Partner: UNT Libraries
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Studio Arts Collection Evaluation Report

Description: This report summarizes an evaluation of the UNT Libraries' Studio Arts collection to determine if the collection is adequately serving patron needs. It was determined that the collection was currently meeting patrons' needs, and some recommendations for future collection maintenance were included.
Date: November 15, 2021
Creator: Harker, Karen
Partner: UNT Libraries
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National Security Commission on Artificial Intelligence: Interim Report, November 2019

Description: Report presenting the National Security Commission on Artificial Intelligence's initial (NSCAI)'s preliminary assessment of artificial intelligence (AI). It discusses NSCAI's definition of AI, the challenges and context around it, where the U.S. Government can apply it, considerations on ethical and trustworhy AI, and associated technologies.
Date: November 2019
Creator: National Security Commission on Artificial Intelligence (U.S.)
Partner: UNT Libraries Government Documents Department
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A Report: Survey on Art Museum/School Collaborations

Description: The second part of a report for the National Center for Art Museum/School collaboration that includes a summary.
Date: November 1997
Creator: National Center for Art Museum/School Collaboration
Partner: UNT Libraries Special Collections
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The Resonance Absorption Spectrum of Uranium

Description: A model for the capture spectrum of uranium is introduced in which levels occur at 7, 30, 30+D, 30+2D, ..., ev. Gamma ray and neutron widths are derived from the experimental data for values of D between 10 and 25 ev. The constants of the 7 volt level prove to be independent of D. Extrapolation, using the one level formula, gives a capture cross section at (1/40) ev of 4.9 x 10(24) cm2; this number is, however, quite sensitive to the value taken for the resonance activation. Both neutron and gamma ray widths for the higher levels are approximately proportional to D.
Date: November 24, 1943
Creator: Dancoff, Sidney M., 1913-1951
Partner: UNT Libraries Government Documents Department
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Diffusion of Xenon in Columbium

Description: The diffusion coefficient was calculated for the diffusion of Xe through Nb and found to be 0.064 exp (-18,600/RT).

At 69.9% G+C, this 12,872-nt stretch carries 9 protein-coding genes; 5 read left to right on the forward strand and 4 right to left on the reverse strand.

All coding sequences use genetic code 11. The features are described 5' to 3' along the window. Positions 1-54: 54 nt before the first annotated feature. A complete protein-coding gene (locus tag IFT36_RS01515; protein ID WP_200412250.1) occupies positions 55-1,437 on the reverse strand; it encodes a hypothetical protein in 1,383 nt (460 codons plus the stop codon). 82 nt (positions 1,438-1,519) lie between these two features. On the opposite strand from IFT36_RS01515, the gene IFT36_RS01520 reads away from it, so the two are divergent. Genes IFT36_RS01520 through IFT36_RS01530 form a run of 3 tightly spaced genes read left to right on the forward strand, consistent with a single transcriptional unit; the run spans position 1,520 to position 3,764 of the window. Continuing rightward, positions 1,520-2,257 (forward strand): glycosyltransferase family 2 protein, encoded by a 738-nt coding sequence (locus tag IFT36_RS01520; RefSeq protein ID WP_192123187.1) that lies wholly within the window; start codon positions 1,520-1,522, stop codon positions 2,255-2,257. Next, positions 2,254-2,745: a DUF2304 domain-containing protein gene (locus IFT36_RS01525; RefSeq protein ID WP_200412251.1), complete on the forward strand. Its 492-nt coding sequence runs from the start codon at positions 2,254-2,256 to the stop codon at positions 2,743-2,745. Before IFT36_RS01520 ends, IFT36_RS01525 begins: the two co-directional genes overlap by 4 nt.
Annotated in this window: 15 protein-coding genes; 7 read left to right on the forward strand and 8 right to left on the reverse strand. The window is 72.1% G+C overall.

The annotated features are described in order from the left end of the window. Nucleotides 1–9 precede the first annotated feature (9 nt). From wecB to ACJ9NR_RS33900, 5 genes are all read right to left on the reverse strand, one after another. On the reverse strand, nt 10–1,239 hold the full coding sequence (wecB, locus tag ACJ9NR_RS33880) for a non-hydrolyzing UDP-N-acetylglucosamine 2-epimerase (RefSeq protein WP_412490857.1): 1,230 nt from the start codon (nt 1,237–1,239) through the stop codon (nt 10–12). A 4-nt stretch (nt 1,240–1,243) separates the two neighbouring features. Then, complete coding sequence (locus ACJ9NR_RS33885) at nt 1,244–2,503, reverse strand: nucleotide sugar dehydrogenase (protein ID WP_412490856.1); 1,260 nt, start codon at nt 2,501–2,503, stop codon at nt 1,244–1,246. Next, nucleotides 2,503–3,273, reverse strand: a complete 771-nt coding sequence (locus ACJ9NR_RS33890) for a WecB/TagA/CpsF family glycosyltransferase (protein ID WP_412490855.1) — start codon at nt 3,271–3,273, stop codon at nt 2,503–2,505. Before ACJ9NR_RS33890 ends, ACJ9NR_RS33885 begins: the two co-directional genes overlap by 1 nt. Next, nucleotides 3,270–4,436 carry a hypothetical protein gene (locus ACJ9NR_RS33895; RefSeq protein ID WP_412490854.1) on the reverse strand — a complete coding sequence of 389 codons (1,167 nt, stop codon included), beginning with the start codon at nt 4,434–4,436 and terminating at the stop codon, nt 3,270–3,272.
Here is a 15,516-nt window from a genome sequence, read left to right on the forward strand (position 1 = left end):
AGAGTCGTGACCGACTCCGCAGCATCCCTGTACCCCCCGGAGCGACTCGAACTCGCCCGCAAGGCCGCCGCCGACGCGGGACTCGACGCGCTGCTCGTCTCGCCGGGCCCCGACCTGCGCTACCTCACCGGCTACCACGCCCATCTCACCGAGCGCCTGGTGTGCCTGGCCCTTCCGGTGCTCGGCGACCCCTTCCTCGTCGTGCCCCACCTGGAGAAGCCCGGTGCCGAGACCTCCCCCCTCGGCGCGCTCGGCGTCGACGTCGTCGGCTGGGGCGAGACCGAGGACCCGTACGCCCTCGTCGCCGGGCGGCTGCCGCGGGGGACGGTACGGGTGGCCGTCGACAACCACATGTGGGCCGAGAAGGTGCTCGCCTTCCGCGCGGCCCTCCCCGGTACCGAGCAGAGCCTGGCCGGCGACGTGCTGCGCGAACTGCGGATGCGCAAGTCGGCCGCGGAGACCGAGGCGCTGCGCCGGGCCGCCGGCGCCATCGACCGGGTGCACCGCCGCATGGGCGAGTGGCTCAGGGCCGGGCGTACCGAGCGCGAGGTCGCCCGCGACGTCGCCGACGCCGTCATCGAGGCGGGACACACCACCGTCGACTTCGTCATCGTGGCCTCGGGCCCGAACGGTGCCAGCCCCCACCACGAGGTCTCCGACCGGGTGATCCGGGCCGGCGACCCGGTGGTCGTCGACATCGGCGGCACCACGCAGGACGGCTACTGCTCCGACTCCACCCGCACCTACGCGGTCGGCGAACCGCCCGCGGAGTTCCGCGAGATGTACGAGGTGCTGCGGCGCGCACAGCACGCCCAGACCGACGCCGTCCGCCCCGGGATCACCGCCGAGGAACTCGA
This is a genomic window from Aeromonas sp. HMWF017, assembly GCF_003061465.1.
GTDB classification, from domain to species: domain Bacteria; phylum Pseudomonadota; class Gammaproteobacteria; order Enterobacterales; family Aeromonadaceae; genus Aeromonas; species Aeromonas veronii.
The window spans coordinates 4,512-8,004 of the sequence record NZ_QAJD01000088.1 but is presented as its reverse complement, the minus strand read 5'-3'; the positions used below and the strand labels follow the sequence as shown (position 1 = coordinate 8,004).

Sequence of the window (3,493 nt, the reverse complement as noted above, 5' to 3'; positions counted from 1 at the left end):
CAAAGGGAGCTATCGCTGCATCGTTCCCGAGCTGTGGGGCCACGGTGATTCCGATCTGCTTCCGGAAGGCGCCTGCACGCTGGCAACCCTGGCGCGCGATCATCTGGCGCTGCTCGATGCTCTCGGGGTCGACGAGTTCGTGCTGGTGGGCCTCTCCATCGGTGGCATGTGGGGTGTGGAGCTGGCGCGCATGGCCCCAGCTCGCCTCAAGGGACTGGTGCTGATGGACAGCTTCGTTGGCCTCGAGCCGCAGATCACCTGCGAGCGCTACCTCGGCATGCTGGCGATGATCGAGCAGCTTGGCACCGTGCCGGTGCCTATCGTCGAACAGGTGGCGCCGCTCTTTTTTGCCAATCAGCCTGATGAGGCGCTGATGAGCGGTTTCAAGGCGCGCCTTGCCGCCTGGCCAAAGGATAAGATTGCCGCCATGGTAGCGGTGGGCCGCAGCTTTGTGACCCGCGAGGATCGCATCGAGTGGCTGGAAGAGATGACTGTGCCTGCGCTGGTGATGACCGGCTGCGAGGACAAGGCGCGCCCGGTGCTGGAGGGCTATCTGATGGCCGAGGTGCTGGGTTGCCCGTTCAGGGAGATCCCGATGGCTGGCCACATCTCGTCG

Date: November 20, 1959
Creator: Gregory, D. P. (Derek P.) & Leavenworth, H. W. (Howard W.)
Partner: UNT Libraries Government Documents Department
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The Determination of Thorium in Uranium-Thorium Alloys, Using Cupferron

Description: Technical report describing that the use of controlled amounts of carbonate, acting both as complexing agent buffer led to a fairly satisfactory procedure for the determination of Th in Th-U alloys, using cupferron. The alloy, dissolved in NHO2, in the presence of HF, is treated with H2SO4 and the mixture is evaporated in SO2 fumes. The solution is diluted and (NH4)2CO2 is added. Th is precipitated from this solution with cupferron. The precipitate is weighed as ThO2 after ignition. An accuracy of 6% was obtained. A method was developed specifically for the determination of Th in U-Th alloys containing 1 to 10% Th. An ion exchange resin in column is used to separate Th from U, with NH2OH-HCl as complexing agent. The Th is then precipitated, ignited, and weighed in the conventional manner.
Date: November 23, 1945
Creator: Eckert, A. C. & Bane, R. W.
Partner: UNT Libraries Government Documents Department
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The Rapid Determination of Nitric Acid and Thorium in Thorium Nitrate Solutions

Description: Abstract. The physico-chemical methods of determining nitric acid and thorium nitrate in solutions containing these two materials were investigated. Conductimetric titration with sodium hydroxide can be used to determine nitric acid accurately. the titration of thorium nitrate requires a separate standardization of the base however, since a basic salt is precipitated rather the normal hydroxide. The titration of thorium is reproductible however, so and empirical standardization can be used. The measurement of the specific gravity and refractivity of the solutions provides a method of determining the concentrations in terms of these two variable. Equations for the concentrations in terms of specific gravity and refractively are given, both in pure solutions and in those saturated with methyl isobutyl ketone.